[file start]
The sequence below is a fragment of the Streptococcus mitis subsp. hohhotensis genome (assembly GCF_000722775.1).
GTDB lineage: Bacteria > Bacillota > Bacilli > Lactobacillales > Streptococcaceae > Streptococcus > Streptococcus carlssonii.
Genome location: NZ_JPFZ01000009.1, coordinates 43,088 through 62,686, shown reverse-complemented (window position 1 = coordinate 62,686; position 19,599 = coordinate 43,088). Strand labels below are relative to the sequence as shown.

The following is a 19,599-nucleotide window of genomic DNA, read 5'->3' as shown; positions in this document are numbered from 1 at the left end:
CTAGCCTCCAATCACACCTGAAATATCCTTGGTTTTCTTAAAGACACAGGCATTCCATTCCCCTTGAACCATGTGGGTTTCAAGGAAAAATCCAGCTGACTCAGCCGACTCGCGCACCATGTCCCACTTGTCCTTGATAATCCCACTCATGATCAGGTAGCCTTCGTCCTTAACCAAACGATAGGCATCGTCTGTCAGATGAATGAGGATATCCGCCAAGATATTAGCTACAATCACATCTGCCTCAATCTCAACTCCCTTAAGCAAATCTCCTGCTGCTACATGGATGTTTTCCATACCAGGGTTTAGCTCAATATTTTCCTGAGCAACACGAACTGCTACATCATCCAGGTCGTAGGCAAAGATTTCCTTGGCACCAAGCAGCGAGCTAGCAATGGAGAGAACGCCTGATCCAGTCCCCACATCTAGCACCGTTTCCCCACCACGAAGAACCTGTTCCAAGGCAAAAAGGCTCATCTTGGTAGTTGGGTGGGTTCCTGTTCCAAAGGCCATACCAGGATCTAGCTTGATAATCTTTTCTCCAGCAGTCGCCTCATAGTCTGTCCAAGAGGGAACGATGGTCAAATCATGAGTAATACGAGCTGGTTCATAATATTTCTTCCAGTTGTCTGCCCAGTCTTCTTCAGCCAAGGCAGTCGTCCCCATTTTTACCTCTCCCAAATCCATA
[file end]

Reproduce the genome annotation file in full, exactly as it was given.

The sequence below is a fragment of the Streptococcus mitis subsp. hohhotensis genome (assembly GCF_000722775.1).
GTDB lineage: Bacteria > Bacillota > Bacilli > Lactobacillales > Streptococcaceae > Streptococcus > Streptococcus carlssonii.
Genome location: NZ_JPFZ01000009.1, coordinates 43,088 through 62,686, shown reverse-complemented (window position 1 = coordinate 62,686; position 19,599 = coordinate 43,088). Strand labels below are relative to the sequence as shown.

The following is a 19,599-nucleotide window of genomic DNA, read 5'->3' as shown; positions in this document are numbered from 1 at the left end:
CTAGCCTCCAATCACACCTGAAATATCCTTGGTTTTCTTAAAGACACAGGCATTCCATTCCCCTTGAACCATGTGGGTTTCAAGGAAAAATCCAGCTGACTCAGCCGACTCGCGCACCATGTCCCACTTGTCCTTGATAATCCCACTCATGATCAGGTAGCCTTCGTCCTTAACCAAACGATAGGCATCGTCTGTCAGATGAATGAGGATATCCGCCAAGATATTAGCTACAATCACATCTGCCTCAATCTCAACTCCCTTAAGCAAATCTCCTGCTGCTACATGGATGTTTTCCATACCAGGGTTTAGCTCAATATTTTCCTGAGCAACACGAACTGCTACATCATCCAGGTCGTAGGCAAAGATTTCCTTGGCACCAAGCAGCGAGCTAGCAATGGAGAGAACGCCTGATCCAGTCCCCACATCTAGCACCGTTTCCCCACCACGAAGAACCTGTTCCAAGGCAAAAAGGCTCATCTTGGTAGTTGGGTGGGTTCCTGTTCCAAAGGCCATACCAGGATCTAGCTTGATAATCTTTTCTCCAGCAGTCGCCTCATAGTCTGTCCAAGAGGGAACGATGGTCAAATCATGAGTAATACGAGCTGGTTCATAATATTTCTTCCAGTTGTCTGCCCAGTCTTCTTCAGCCAAGGCAGTCGTCCCCATTTTTACCTCTCCCAAATCCATA